In these challenging times, companies have been postponing big decisions and the financial sector has been cautious in granting loans. The priority has been to stabilize the organization and to carry out a strategic review, which has led to a short-term freeze of sourcing initiatives. However, industry experts are in agreement that a new wave of outsourcing and shared services will follow.

One of the trends we see today is that the current financial crisis is driving many companies to sell their shared service centers to third-party service providers. This is most likely the quickest way to free up cash and increase flexibility. It also contributes to the stabilization of the organization and to a focus on core business. However, a more reserved strategy is advised when these operations are highly interwoven with processes that provide high added value to the organization. Not only might your competitors have access to your differentiators but the risk of dependency is much higher and with much greater consequences.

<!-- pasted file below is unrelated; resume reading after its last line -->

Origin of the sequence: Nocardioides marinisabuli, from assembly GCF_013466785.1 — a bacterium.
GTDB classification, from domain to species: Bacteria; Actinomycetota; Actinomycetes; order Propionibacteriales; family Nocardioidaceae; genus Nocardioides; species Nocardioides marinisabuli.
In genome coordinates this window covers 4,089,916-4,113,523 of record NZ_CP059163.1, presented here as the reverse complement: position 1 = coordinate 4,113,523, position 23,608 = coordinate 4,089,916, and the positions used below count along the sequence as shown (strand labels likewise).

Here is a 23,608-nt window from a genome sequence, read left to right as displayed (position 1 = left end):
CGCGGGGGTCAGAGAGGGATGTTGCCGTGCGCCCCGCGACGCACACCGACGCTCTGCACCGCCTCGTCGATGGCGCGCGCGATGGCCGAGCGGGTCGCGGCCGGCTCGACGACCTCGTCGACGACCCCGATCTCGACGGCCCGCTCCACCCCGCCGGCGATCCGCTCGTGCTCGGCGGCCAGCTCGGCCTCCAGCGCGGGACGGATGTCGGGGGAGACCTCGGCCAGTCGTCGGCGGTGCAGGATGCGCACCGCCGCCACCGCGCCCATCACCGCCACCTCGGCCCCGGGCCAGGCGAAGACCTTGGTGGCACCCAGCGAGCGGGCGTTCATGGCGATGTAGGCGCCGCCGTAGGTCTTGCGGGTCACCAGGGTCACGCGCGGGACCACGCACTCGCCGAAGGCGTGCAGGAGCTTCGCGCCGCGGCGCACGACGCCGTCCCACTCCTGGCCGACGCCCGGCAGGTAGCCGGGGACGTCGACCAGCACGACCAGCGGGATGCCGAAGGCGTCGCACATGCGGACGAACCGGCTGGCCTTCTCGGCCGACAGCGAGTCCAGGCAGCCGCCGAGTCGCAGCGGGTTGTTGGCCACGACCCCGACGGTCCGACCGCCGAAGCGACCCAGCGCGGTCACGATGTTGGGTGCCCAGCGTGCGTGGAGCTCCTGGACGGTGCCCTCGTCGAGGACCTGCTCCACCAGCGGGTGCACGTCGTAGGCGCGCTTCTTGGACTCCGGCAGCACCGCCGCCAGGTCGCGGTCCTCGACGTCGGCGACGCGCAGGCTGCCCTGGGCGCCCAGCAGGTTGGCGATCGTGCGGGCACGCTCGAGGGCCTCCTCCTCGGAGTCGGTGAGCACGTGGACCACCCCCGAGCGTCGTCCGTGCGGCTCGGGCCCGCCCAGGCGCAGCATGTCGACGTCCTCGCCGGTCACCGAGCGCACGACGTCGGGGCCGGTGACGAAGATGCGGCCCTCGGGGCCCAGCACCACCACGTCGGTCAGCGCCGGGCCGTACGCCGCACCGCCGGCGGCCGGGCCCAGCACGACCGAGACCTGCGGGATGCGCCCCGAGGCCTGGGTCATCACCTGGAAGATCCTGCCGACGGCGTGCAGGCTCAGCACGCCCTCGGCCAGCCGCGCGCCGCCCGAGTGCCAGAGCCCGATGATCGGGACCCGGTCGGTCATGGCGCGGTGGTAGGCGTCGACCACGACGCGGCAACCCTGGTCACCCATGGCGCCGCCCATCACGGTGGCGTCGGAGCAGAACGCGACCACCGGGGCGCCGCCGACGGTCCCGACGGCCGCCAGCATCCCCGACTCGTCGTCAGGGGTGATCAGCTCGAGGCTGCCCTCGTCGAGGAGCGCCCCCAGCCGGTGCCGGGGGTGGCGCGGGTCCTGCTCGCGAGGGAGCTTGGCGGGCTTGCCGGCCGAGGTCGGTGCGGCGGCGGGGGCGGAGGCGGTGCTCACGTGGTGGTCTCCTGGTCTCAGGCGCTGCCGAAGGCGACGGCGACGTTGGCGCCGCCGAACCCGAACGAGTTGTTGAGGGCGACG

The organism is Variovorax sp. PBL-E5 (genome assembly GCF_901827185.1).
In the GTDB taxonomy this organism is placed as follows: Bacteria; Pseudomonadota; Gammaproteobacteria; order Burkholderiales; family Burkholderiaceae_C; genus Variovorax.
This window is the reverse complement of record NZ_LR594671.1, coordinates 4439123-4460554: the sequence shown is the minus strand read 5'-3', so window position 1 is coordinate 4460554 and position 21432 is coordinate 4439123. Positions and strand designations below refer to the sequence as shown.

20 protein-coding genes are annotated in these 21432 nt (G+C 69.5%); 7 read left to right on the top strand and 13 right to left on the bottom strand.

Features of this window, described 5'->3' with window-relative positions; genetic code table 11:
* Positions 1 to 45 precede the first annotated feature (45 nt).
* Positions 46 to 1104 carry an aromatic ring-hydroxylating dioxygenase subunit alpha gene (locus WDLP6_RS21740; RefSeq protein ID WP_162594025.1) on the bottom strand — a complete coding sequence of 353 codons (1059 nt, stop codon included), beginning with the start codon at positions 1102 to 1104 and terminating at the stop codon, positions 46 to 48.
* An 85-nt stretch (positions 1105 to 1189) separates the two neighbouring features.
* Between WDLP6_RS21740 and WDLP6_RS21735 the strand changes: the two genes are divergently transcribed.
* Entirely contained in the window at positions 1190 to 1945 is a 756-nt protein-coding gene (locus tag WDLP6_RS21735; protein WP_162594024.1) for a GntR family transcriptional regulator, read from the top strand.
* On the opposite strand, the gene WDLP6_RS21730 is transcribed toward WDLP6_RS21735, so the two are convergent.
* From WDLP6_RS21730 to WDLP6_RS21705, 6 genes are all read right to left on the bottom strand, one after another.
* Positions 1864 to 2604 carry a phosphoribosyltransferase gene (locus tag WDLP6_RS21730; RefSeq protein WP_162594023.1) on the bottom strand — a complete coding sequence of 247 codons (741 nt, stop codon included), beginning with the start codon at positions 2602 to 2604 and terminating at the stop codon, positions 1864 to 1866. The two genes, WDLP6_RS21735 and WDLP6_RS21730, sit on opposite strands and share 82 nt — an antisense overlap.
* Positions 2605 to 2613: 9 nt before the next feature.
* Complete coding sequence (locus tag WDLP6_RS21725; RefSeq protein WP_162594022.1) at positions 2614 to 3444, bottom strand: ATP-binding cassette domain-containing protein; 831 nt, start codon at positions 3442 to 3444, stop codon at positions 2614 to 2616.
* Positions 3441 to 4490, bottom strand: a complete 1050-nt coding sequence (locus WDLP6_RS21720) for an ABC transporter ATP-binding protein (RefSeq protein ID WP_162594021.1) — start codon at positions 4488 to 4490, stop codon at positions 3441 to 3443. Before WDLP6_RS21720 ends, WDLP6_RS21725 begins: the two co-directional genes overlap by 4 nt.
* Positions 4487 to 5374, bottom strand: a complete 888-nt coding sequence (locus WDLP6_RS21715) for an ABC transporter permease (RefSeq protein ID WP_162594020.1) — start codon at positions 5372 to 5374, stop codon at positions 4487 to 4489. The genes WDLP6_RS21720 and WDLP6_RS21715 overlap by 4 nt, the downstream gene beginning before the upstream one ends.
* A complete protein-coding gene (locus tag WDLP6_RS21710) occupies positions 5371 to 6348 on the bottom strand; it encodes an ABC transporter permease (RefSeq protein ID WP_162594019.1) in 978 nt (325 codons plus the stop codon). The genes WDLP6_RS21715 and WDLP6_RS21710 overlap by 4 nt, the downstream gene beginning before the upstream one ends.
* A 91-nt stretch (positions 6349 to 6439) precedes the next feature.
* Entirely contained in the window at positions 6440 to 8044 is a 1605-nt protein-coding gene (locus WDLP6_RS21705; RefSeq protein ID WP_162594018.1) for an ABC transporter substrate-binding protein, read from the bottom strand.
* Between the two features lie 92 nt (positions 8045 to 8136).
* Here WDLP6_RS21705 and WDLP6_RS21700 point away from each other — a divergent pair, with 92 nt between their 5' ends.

At the same time, organizations will have a more rigorous view on what can be outsourced. As they look to become more efficient, more cost effective and focus more on their core business, preparations to outsource several processes have already started. A challenging market demands decisive measures. However, there is great risk from rash decisions: loss of control in areas that impact your core business could result in deception in the long run. Lessons learned from the former outsourcing wave have proven this true.

In our recent survey (Outsourcing Strategy Survey 2009 - 2010) in which we interviewed more than 40 organizations, we asked about the pay-back period for sourcing deals. About six months ago, organizations were aiming for a pay-back period of less than four years. Currently, especially in the financial services industry, companies are aiming for pay-back periods of less than one year.

Benefiting from the potential value of a new sourcing strategy means not only a shorter decision-making process, but also exerts pressure on shortening the implementation phase. To ensure a good governance model in the execution phase and realizing sustainable results, good project management and change management is of the utmost importance.

Looking at a longer timeframe, we see that those companies able to convert multi-sourcing into an increased focus on core business and increased agility, will come out ahead. In contrast with classical outsourcing waves, we see these companies outsourcing several  "high-value add functions," as well.